One of the most controversial aspects of treating cows with rBGH concerns its linkage to increased episodes of mastitis, in which the udders become inflamed. This causes the cows not only serious pain, but it can also be fatal (though this is not typical). Additionally, while negative effects on humans have not been definitively proven, the potential for adverse health effects on humans has led many countries to ban rBGH, including Canada, Japan, Australia, Argentina, and the European Union countries.

Enter Cedar Grove Cheese

Truck

Located in the small town of Plain, Wisconsin, amid the hills and valleys of Wisconsin’s Driftless Area, Cedar Grove Cheese has been producing rBGH-free cheese since 1993. In fact, Cedar Grove was the first cheese producer in the United States to insist on rBGH-free milk from the farmers it purchases its milk from. The farmers have pledged to meet this criterion and all Cedar Grove cheeses are rBGH-free.

Cedar Grove’s health and environmental passions are evident in ways beyond rBGH-free cheese. Their wastewater is treated by something called a “Living Machine”, which combines plants and microbes to cleanse the water so that it can be safely let into nearby Honey Creek. From the Cedar Grove Cheese website:

LivingMachine

The Living Machine

The Living Machine is designed to be a working ecosystem. It uses natural microbes and a collection of hydroponic plants. Washwater is biologically processed back into clean water that is discharged into Honey Creek.

The Cedar Grove Cheese washwater comes from cleaning milk trucks, tanks and cheese making equipment. This includes the pasteurizer, cheese vats and cream separator. This water contains soaps and chlorinated, acidic and caustic cleaners, and some cheese particles, milk and whey.

The washwater is collected and mixed in an underground 6,000-gallon equalization tank outside the factory. The Living Machine handles an average of 7,000 gallons of washwater per day.

It takes 3 to 4 days for water to travel through this system. Each tank extends four feet below gravel level, and holds approximately 2,600 gallons. Tanks are connected by 4 inch pipes a foot beneath the gravel. Water flows through the plant by gravity.

The water first flows through closed aerobic tanks, where bacteria and other tiny organisms begin to break down the residues and particles. The next tanks add wetland plants, whose roots trail in the water and provide a new ecosystem for more diverse microbial populations. The plants also use the nutrients in the water to grow. After this process, the solids are allowed to settle. Much of this residue is used to fertilize fields. The remaining clear water is run through filters several more times before flowing into nearby Honey Creek.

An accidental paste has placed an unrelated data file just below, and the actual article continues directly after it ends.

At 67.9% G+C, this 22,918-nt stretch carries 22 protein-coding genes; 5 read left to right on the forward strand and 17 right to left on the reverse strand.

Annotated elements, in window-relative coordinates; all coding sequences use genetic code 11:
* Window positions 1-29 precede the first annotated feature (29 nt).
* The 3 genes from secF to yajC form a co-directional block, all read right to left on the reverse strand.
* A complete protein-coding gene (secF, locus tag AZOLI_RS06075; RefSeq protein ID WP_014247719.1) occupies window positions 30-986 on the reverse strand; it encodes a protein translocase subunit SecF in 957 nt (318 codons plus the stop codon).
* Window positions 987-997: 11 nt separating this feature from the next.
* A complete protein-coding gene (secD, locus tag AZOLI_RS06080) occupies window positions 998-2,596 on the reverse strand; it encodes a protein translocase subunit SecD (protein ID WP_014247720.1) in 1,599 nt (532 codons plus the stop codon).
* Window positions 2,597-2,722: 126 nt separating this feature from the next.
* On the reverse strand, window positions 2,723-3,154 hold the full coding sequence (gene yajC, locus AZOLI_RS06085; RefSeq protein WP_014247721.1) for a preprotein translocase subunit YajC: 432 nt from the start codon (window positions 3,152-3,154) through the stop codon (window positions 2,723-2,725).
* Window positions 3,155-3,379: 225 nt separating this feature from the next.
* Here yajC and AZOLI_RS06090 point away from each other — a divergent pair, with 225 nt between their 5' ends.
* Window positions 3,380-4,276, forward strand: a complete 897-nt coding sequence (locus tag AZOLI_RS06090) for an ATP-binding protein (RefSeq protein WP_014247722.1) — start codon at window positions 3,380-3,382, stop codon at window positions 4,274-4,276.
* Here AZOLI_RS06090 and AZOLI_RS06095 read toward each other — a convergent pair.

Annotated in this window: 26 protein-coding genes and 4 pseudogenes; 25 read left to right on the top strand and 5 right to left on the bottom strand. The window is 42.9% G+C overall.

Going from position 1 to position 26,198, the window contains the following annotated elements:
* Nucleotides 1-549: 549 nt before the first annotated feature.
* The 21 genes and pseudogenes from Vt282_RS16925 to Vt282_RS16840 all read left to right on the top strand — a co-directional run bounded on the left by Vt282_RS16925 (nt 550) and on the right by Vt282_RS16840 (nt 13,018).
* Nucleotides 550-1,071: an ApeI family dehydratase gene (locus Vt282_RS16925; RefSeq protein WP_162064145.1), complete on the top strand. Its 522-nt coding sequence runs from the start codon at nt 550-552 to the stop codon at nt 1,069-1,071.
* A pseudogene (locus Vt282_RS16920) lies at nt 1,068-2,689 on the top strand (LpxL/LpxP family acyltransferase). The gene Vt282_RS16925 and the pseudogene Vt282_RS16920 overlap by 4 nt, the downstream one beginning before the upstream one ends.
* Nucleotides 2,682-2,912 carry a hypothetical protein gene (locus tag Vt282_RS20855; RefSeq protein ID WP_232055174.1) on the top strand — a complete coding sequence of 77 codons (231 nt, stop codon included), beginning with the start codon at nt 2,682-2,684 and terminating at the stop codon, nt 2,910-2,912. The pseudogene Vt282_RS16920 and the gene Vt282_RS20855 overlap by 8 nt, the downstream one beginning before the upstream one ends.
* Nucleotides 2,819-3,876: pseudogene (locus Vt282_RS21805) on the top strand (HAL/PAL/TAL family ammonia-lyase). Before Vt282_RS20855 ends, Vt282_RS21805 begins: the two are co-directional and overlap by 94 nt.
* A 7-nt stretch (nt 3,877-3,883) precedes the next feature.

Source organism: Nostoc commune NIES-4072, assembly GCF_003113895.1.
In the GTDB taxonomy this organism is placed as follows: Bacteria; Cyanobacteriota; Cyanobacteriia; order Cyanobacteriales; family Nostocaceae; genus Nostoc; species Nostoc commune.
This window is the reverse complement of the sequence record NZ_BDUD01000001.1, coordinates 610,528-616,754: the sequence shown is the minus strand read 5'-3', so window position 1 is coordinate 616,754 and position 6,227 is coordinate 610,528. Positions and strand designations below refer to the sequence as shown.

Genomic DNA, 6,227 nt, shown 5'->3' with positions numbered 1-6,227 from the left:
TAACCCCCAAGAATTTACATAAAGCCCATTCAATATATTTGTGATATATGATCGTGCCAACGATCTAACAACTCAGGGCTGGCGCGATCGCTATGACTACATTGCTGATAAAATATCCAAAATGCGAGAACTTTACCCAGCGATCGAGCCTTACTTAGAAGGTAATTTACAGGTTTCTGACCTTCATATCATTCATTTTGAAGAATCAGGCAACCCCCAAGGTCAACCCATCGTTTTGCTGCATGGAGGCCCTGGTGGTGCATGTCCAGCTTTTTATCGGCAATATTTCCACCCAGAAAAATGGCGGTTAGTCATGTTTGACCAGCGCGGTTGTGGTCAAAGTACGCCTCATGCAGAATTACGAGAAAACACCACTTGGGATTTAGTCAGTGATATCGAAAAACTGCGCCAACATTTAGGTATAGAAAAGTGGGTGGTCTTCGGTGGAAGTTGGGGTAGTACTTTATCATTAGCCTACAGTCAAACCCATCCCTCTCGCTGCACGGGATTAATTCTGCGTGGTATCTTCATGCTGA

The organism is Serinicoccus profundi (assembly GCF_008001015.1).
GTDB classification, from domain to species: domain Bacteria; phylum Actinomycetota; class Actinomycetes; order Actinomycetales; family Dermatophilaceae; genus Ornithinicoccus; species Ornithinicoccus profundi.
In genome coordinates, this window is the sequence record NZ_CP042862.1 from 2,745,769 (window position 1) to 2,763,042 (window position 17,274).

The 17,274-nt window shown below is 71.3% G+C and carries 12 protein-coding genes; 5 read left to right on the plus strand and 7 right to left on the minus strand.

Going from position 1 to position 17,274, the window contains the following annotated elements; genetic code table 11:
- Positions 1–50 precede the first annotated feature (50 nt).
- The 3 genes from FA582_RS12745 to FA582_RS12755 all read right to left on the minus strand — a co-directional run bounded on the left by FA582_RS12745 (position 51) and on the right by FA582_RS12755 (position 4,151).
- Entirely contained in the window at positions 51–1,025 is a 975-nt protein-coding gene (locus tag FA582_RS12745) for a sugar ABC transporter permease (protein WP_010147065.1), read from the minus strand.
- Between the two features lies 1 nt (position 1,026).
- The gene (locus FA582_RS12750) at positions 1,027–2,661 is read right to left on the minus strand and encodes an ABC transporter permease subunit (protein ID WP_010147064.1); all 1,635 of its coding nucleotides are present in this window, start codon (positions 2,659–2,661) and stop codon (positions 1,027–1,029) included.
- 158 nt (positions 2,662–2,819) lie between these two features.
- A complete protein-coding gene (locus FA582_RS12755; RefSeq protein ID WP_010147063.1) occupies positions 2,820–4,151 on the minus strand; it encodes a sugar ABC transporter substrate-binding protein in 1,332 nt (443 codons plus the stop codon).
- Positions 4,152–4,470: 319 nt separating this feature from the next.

The Living Machine uses a natural process in washwater treatment. It is able to remove 99% of the biological oxygen demand, 98% of the suspended solids, 93% of total nitrogen and 57% of phosphorus.

The Cheeses

Tank1

Cedar Grove produces a variety of cheeses, with many of them being familiar varieties (e.g. Colby, Havarti, Monterey Jack). You can find these listed on their website. These are traditional cheeses, ones that most consumers would be aware of. I’ve sampled some of these when I visited and they are tasty. But Cedar Grove also produces artisan cheeses!

Ah, the artisanal varieties of Cedar Grove’s cheeses. Interestingly, not all are made from cows’ milk! Their Banquo, Fleance, Montague, Donatello, and Feta are sheep milk cheeses. They make both a goat milk cheddar AND Capriko, which is a cheddar-style cheese incorporating both goat and cow milks. But that’s not all! Cedar Grove even produces a water buffalo cheese, the water buffalo mozzarella!

I Curd It Through the Grapevine

Okay, prior to my visit to Wisconsin last summer, I’d never actually had cheese curds. Cheese curds are a product of cheddar-making (and cheddaring itself is a type of process used in making cheddar cheese). Remember the Little Miss Muffett nursery rhyme, where she’s “eating her curds and whey”? Curds form when a coagulant is added to the milk, which causes a separation of the whey and the solid curd. These particular curds are basically fresh cheddar cheese before it is removed and processed into blocks or slabs. Well, Cedar Grove sells a variety of curds (very fresh!—if you get them at a supermarket, they are likely fairly old). And they sell flavored varieties. I decided to make a lunch of cheese curds (hey, I was in Wisconsin), so I bought the Tomato and Basil variety. Let me tell you, these things are mighty addictive. I pulled over at a rest stop along I-90 in Minnesota to eat my curds (I’d bought a pound) and half of that bag disappeared entirely TOO quickly.

Anyway, this blog post serves as your introduction to Flyover Country’s Cedar Grove Cheese, as well as providing some insight into their role in providing consumers with rBGH-free cheeses. Go to their website or, even better, stop by for a visit!

Share